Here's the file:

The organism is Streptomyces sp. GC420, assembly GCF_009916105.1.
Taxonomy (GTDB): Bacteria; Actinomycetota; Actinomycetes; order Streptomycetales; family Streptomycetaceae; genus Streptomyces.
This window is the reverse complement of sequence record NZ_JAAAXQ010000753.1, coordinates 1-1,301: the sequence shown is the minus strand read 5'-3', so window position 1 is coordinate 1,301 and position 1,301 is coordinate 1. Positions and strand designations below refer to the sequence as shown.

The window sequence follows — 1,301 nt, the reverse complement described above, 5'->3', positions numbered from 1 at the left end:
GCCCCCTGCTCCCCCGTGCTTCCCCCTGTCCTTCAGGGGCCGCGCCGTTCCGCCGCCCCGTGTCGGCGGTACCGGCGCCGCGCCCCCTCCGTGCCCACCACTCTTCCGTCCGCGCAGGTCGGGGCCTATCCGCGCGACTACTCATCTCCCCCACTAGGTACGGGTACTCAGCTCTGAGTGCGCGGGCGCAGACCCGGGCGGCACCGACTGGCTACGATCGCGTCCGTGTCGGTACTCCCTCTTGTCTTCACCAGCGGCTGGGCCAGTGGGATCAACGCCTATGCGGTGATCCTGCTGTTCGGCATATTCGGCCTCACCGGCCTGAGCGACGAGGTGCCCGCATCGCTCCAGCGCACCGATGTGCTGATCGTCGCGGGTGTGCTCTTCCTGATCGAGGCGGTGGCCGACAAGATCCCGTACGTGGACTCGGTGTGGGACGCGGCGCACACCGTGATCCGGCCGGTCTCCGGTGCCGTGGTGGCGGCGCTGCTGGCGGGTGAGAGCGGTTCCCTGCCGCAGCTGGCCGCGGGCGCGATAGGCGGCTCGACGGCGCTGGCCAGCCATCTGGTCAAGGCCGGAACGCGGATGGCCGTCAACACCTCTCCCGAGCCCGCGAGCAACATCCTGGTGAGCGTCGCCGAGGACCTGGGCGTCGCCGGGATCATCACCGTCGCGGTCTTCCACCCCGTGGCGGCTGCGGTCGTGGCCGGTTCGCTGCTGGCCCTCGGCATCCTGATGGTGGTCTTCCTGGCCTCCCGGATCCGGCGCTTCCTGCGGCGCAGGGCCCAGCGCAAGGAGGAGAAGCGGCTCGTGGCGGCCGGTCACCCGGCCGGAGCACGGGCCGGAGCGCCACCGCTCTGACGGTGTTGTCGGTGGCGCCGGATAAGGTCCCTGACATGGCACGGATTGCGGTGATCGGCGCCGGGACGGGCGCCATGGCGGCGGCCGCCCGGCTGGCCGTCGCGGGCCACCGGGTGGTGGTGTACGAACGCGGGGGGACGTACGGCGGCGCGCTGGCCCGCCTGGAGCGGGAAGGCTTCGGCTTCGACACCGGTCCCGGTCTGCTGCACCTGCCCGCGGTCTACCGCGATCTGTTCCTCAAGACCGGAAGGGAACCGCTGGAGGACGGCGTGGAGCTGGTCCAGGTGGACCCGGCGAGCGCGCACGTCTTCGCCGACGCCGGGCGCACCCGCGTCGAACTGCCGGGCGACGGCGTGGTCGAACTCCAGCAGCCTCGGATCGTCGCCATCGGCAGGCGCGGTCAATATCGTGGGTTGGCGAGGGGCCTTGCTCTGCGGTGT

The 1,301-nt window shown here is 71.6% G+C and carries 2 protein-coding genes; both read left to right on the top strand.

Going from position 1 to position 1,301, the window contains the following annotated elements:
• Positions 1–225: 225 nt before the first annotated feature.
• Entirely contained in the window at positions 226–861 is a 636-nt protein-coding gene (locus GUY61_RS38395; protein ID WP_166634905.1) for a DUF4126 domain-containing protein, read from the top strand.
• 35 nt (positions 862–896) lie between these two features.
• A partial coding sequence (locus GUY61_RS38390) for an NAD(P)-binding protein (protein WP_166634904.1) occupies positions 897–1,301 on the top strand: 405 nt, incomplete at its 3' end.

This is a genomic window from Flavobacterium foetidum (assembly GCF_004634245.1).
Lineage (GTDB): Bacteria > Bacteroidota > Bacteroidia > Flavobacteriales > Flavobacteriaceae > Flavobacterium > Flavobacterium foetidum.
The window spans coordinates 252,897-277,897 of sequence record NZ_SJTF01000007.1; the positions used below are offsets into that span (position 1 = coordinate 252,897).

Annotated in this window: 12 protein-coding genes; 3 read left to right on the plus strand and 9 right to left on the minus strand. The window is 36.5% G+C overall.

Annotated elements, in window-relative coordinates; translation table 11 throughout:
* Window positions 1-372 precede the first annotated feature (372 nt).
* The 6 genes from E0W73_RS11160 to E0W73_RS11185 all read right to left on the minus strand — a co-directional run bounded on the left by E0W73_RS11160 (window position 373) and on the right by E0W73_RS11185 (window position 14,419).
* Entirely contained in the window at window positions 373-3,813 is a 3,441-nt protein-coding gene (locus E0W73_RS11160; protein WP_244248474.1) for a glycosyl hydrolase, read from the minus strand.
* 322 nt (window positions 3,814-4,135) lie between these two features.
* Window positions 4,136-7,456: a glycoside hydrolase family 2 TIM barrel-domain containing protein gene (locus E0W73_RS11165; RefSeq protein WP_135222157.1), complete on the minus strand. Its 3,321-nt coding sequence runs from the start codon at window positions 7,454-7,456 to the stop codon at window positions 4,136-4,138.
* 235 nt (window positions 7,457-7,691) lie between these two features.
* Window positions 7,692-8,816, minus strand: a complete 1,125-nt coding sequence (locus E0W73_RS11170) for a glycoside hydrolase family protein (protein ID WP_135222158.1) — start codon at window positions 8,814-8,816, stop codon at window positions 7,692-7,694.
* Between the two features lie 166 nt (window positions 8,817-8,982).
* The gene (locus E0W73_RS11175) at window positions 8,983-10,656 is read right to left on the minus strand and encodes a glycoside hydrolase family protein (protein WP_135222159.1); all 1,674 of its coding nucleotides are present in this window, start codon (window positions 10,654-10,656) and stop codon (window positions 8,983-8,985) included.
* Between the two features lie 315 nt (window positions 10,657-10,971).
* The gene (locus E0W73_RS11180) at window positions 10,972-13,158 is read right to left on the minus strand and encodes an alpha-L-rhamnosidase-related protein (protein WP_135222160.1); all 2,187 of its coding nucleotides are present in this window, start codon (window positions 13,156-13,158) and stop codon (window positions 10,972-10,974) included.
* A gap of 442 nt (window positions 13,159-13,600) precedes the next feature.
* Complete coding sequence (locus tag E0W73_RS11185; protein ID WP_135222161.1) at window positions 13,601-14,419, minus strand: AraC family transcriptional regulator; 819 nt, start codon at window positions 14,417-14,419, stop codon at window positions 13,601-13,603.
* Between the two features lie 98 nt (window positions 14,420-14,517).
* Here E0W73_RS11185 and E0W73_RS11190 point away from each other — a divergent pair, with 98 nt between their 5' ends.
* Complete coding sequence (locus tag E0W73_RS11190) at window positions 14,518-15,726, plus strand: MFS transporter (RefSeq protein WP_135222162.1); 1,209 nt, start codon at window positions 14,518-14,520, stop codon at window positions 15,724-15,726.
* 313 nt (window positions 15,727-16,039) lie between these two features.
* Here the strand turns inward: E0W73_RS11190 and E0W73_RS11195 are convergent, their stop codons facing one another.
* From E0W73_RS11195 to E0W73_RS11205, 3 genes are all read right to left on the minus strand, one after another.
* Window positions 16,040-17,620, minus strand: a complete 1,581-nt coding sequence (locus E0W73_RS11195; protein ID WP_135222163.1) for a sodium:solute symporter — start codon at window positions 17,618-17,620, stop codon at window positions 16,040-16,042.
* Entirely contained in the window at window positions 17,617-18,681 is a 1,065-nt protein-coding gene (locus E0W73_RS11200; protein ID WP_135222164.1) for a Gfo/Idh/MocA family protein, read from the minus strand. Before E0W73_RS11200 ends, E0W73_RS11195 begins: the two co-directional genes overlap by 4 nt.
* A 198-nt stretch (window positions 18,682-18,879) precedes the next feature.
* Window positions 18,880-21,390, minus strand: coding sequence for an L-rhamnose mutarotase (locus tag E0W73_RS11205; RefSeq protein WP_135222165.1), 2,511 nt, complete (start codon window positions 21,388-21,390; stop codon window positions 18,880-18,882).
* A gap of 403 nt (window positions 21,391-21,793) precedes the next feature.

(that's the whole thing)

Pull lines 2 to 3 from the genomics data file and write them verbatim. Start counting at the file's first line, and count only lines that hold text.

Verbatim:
Taxonomy (GTDB): Bacteria; Actinomycetota; Actinomycetes; order Streptomycetales; family Streptomycetaceae; genus Streptomyces.
This window is the reverse complement of sequence record NZ_JAAAXQ010000753.1, coordinates 1-1,301: the sequence shown is the minus strand read 5'-3', so window position 1 is coordinate 1,301 and position 1,301 is coordinate 1. Positions and strand designations below refer to the sequence as shown.